> Our purpose is to interconnect network equipments within several 19'
> rack-cabinet with copper gigaethernet links. Rack-Cabinets are close
> from each other but sometimes the link's length could be higher than 100
> meters.

As far as I know, fiber. The cable prices aren't so different, and very
likely less than STP cable. Connectors are more expensive, but likely
less than STP connectors. Connector installation is more expensive, but
again likely less than proper installation of STP connectors.

-- glen
Anonymous
July 9, 2005 5:59:58 PM

Archived from groups: comp.dcom.lans.ethernet (More info?)

Rich Seifert wrote:

> In article <dan6dv112f2@news3.newsguy.com>,
> "J. Clarke" <jclarke.usenet@snet.net.invalid> wrote:
>
>> James Knott wrote:

Actually, I'll accept the blame for the following.

>> The cable vendors are going to tell you that you will need CAT6 or CAT7
>> cable for 10 gig, but they also said that about gigabit, even after the
>> standard that was designed around CAT5 was released, until one of the PHY
>> vendors got sick of hearing about CAT6 and demonstrated gigabit running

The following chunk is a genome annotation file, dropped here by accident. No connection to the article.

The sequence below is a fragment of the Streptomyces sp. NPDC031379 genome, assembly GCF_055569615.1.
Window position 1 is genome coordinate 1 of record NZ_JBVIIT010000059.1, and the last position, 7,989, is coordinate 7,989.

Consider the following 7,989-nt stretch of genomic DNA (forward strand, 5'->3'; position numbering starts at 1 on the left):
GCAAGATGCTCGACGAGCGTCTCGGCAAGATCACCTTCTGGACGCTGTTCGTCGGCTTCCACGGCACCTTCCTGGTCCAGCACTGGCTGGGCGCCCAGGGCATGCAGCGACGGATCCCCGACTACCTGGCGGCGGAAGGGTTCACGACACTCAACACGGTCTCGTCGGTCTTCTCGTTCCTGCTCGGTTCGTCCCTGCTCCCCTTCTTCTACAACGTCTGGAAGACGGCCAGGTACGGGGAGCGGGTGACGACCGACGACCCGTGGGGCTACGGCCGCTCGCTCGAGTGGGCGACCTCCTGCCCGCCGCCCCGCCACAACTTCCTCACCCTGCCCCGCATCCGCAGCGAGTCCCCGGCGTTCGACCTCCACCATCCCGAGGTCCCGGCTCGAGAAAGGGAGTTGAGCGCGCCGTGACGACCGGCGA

>> on 8 strands of barbed wire--that pretty much put an end to the notion
>> that
>> CAT6 was _required_. The actual requirement for 10 gig will not be known
>> until the committee makes an announcement, but odds are that it will be
>> much less stringent in its cable requirements than the cable vendors want
>> it to be.
>
> P802.3an Draft 1.4 discusses the use of Cat 6 cable for distances up to
> 55 meters, and an "Augmented Cat 6" cable (ISO 11801 Class F) for
> distances up to 100 meters. There is no mention of Cat 5 for use at
> 10 Gb/s.

Good to have some official word. Any mention of the CAT7 STP that I'm
seeing claimed on some of the vendor sites?

> Note: My current cat (my third) is appropriately named Cat-3. I see no
> reason at this time to upgrade him.

I think you may have just named my next one, Momcat Momcatsdottir having
recently gone to the Great Catnip Patch without leaving progeny.

> --
> Rich Seifert Networks and Communications Consulting
> 21885 Bear Creek Way
> (408) 395-5700 Los Gatos, CA 95033